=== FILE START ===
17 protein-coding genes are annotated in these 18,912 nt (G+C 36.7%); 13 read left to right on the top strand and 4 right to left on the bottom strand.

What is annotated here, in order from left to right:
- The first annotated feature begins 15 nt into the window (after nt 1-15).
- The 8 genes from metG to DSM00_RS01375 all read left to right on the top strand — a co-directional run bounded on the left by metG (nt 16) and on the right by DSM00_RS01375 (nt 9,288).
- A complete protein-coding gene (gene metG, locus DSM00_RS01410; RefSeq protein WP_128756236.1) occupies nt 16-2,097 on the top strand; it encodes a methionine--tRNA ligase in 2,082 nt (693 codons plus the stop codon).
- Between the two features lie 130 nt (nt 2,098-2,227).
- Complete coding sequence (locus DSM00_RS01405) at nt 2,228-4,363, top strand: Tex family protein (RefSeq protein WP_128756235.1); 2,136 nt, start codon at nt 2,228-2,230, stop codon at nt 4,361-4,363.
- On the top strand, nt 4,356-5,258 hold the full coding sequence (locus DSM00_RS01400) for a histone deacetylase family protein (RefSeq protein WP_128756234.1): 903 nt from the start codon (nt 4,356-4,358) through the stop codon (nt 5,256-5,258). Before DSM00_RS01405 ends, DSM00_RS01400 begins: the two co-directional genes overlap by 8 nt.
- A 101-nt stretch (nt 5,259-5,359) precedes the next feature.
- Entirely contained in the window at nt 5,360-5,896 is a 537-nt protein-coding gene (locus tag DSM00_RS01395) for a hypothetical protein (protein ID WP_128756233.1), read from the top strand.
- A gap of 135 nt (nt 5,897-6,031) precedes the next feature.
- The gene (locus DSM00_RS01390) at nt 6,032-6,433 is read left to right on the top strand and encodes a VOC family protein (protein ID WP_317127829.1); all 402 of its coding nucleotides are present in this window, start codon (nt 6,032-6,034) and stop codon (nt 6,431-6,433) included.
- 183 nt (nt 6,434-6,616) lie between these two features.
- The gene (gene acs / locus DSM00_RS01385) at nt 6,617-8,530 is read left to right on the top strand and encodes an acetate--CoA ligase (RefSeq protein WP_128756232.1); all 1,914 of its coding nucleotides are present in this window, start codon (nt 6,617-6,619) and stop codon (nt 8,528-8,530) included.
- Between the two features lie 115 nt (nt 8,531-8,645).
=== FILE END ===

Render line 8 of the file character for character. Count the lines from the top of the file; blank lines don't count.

- On the top strand, nt 4,356-5,258 hold the full coding sequence (locus DSM00_RS01400) for a histone deacetylase family protein (RefSeq protein WP_128756234.1): 903 nt from the start codon (nt 4,356-4,358) through the stop codon (nt 5,256-5,258). Before DSM00_RS01405 ends, DSM00_RS01400 begins: the two co-directional genes overlap by 8 nt.